An array of activists, from immigrants to jazz musicians to Occupy Wall Street members, met at Union Square today for an annual May Day march for labor rights.
May Day has long been known for worldwide protests highlighting workers’ rights.
The rally occurred just after federal officials announced the number of workers who died as a result of Hurricane Sandy. In New York and New Jersey, 16 workers died, according to a U.S. Department of Labor spokesman.
May Day traditionally has also drawn scores of immigrants to rallies in New York City, calling for immigration reform and more possibilities for jobs and education.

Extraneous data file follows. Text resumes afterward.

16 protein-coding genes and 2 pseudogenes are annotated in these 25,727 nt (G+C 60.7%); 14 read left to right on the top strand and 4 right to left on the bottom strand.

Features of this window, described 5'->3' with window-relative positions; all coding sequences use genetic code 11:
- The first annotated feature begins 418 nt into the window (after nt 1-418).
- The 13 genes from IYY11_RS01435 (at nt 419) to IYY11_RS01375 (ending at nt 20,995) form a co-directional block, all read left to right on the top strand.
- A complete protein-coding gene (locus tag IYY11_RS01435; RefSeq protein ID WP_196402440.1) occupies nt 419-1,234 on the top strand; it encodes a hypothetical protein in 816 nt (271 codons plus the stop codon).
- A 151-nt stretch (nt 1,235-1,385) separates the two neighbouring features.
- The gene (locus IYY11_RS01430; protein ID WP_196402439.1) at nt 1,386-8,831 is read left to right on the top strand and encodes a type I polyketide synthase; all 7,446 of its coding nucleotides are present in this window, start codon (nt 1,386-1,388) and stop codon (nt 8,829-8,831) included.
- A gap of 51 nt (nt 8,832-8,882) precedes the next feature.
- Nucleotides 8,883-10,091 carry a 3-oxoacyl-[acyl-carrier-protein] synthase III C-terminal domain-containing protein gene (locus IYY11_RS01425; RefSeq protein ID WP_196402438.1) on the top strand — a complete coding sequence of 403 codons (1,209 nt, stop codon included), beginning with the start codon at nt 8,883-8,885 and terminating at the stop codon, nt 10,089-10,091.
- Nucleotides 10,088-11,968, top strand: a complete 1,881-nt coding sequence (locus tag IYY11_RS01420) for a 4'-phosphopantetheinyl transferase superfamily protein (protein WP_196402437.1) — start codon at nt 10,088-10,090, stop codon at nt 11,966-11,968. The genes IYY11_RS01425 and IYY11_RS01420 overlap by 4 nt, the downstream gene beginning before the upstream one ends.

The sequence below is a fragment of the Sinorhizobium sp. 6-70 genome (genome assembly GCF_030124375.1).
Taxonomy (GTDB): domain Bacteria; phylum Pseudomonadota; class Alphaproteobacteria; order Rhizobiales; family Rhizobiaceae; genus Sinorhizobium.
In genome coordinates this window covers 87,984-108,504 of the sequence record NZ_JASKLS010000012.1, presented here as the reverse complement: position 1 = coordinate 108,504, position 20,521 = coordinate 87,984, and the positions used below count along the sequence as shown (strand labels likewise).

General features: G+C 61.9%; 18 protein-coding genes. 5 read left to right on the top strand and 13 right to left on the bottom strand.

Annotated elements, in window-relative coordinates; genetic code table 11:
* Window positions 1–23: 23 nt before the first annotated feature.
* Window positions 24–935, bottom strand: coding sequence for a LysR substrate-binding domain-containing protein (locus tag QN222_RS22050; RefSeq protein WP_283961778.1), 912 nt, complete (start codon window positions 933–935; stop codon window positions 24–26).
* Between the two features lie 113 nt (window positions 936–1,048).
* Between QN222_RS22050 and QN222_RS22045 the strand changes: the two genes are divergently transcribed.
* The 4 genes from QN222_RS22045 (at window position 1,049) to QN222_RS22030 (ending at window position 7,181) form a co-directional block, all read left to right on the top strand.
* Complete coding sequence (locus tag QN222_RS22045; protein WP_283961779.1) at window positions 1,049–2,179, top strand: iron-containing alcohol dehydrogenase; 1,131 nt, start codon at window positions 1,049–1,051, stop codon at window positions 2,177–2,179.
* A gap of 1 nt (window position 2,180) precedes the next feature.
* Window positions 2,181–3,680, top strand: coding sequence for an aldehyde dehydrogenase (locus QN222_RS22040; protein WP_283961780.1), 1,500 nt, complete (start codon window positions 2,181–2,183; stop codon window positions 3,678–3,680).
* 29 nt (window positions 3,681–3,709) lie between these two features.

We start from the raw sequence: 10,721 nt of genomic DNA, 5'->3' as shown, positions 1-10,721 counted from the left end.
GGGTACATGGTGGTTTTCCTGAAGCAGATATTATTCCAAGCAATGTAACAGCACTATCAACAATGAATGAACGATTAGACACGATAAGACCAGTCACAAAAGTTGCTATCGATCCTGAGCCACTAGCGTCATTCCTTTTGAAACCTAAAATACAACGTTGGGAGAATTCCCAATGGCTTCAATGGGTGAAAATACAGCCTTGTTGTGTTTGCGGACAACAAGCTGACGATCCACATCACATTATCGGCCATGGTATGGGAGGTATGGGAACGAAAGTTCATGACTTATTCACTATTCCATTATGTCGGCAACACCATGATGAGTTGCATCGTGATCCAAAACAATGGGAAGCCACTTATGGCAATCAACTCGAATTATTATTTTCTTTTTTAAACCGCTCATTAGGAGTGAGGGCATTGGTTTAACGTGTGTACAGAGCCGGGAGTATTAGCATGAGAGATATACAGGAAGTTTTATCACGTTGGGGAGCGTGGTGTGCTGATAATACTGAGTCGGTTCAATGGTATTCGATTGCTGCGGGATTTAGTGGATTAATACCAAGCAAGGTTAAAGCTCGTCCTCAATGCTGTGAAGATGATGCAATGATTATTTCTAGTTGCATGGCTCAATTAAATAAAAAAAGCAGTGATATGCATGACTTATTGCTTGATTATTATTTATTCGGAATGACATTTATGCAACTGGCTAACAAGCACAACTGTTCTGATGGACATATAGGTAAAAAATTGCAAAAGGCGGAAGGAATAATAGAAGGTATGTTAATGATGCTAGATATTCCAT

“We are not criminals,” said Margarito Lopez, a Hot & Crusty worker, before the protest. “All we want is to look after and take care of our families.”
Workers rallying included musicians in a local union, who said artists playing the city’s toniest clubs are not always protected.
The Justice for Jazz Artists campaign, noting May Day followed International Jazz Day, says jazz club musicians do not always receive fair pay or have a way to complain if they think their rights were violated.
Also joining the march were Occupy Wall Street protesters, who started the day at New York University and continued through Union Square and City Hall.
Food service workers got started early with the annual event’s labor movement, protesting yesterday at the New York City Economic Development Corporation.
About a dozen workers went to the agency to ask that they only fund employers with careful business practices.